Our feathered friends are not the only animals taking advantage of this environment; otters are making a comeback. By the end of the 1970s otters had virtually disappeared from Wales and England as they were hunted for their skins or were poisoned by eating fish full of pesticides that had washed from farmland into rivers.
A rich environment can be a problem as well as a paradise though. Remember the ‘magical’ algae we heard about earlier? With so many nutrients in the water, algae can multiply rapidly in blooms that carpet the water surface. This prevents other plants, fish and insects from getting the sunlight and oxygen they need, so they die off.
More recently the zebra mussel has become a similar threat. Originally found in southern Russia, these mussels were accidentally spread to other areas where they reproduce quickly and damage the local environment. Exclusion zones have been set up on the lake to prevent these mussels spreading, while boats brought into Llangorse have to be decontaminated before entering the water.
Leave the hide, go back through the gate and follow a footpath sign pointing straight ahead. If the path appears to fork, take the right hand branch that leads you towards Ty Mawr Farm. Draw level with the farm, go through a metal gate and follow the main track as it bends right.
As you pass the farm buildings you will reach a track uphill to the left. Start on this but immediately turn right, to cross over a wooden stile by a metal gate with another footpath sign.
200m after the gate pass a big oak tree and you will see a small gate to your right with a footpath sign. Go through the gate and follow the footpath along the side of the hedge and into the corner of the field where there is another gateway (sometimes overgrown so hard to see from a distance).
Go through the gateway and down a little set of steps. At the bottom cross straight over the little path and to the right of a tree you will find another little gate with a footpath sign. Go through the gate into a meadow – the lake should be visible again below.
7 Top of meadow overlooking lake
As the lake comes back into view this is a good spot to reflect on what we have seen today. If you are here in spring or summer the riot of colour in the rolling meadows highlights again what a rich environment we are in.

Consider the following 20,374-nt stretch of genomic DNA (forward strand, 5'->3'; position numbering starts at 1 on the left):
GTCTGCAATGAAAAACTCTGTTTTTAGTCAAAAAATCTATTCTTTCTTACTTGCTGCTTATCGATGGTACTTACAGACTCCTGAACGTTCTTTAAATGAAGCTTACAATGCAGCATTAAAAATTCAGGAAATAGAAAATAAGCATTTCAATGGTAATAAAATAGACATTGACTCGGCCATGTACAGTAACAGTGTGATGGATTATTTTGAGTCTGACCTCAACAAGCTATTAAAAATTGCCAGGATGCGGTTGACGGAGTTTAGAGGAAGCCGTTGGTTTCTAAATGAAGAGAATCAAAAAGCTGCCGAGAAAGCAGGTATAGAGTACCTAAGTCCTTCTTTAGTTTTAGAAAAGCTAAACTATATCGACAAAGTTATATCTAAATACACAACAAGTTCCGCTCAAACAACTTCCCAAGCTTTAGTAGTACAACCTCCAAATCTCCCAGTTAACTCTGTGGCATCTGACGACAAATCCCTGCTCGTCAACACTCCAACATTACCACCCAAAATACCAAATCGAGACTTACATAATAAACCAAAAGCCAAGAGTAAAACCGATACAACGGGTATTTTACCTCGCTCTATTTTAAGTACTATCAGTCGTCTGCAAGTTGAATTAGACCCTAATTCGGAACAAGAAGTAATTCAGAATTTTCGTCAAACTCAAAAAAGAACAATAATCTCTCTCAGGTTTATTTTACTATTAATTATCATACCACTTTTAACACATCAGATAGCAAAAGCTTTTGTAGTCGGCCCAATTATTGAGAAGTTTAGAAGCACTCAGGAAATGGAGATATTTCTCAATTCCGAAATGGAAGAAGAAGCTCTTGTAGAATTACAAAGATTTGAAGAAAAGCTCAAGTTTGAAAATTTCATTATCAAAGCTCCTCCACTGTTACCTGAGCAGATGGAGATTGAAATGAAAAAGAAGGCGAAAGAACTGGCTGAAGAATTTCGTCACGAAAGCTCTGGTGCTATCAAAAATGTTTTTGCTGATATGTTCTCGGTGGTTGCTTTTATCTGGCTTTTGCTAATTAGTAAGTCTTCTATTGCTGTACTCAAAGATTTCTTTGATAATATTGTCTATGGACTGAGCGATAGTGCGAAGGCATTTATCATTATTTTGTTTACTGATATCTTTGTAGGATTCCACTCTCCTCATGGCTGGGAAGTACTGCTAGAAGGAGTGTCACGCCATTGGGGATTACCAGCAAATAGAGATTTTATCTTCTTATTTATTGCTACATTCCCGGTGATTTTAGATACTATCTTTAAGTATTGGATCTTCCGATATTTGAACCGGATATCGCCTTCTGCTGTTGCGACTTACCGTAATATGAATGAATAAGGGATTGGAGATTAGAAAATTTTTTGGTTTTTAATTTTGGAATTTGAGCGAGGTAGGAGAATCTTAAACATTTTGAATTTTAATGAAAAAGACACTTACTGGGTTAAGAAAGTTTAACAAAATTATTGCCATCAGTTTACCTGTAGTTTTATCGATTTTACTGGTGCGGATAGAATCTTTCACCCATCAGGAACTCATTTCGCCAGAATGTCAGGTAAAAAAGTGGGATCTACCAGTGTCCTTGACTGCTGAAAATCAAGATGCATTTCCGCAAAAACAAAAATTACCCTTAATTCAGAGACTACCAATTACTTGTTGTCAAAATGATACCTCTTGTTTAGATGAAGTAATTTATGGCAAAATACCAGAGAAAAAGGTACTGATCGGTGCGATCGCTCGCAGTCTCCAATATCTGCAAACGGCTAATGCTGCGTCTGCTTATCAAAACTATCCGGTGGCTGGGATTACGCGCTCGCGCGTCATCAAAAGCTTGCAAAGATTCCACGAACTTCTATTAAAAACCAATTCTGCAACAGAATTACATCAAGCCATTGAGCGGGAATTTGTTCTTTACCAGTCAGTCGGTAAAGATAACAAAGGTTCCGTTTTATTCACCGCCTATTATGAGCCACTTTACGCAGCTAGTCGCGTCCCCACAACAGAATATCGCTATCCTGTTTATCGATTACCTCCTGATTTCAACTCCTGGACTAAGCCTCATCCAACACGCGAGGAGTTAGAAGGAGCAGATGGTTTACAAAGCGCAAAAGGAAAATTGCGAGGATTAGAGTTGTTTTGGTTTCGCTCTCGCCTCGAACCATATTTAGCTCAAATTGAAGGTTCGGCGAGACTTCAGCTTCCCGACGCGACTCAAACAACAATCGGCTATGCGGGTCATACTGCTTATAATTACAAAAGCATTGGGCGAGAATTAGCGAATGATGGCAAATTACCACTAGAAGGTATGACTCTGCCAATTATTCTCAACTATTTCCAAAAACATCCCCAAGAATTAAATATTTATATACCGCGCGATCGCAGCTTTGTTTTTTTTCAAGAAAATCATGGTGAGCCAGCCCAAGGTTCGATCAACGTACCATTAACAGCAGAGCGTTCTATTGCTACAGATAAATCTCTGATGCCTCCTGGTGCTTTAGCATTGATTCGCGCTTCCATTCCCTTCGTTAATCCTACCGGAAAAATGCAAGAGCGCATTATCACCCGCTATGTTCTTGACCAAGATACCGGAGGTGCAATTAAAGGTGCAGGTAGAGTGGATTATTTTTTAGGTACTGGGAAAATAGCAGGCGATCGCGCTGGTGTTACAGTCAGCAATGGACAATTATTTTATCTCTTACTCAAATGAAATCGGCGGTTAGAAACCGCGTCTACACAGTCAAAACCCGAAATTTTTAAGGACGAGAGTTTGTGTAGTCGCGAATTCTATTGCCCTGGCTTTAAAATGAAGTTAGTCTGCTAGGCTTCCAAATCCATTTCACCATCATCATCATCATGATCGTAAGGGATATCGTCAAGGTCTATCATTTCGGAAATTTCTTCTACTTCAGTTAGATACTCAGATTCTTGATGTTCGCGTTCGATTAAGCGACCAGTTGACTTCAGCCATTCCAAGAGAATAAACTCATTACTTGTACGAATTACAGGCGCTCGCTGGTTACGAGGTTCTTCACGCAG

Over the centuries this lake and its meadowlands have captured people’s imaginations and interests. In the past this rich lakeside was a source of food and sanctuary for people. The wildlife inspired stories of magical powers and strange creatures. From a royal larder and source of magic, to a nature reserve and outdoor education centre, the thing that keeps us captivated is the sheer variety of species to be found here.
This fertile environment is, however, easily affected by natural and human activities. Wet weather can wash natural nutrients into the lake – and fertilisers seeping in from nearby farmland. Both can cause an explosion of algae in the water, threatening other species.
Today we seek to protect Llangorse Lake as a place where we, and future generations, can enjoy the diverse variety of wildlife. The key is finding a way to balance enjoyment and conservation; so this continues to be a place where people and nature are integrated rather than isolated from each other. Having explored the lake on our trail today from its fabled monsters to the very real wildlife that flourishes here we hope you better understand this delicate balance.
Follow the path alongside the hedgerow on the left as it leads downhill back towards the lake. You will re-join the track that you walked in on – look for the boardwalk through the bulrushes and the gate by the oak tree where we stopped to learn about dug out boat. Follow the footpath retracing your earlier steps through the meadows, back round the lake, over the little bridge and back to the car park.
A short walk exploring the largest lake in South Wales
Llangorse Lake has been known by several names but it has consistently captivated peoples' imagination. It has been at the centre of myths, attention and debate for centuries.
About the size of 400 football pitches, the lake is what scientists called ‘eutrophic’. This means it is full of nutrients and so able to support a variety of water plants, which sustain a wealth of wildlife.
This trail explores the ways the lake's rich environment has affected and inspired people in different ways at different times.
Follow the trail by clicking on the map pins or downloading the guide below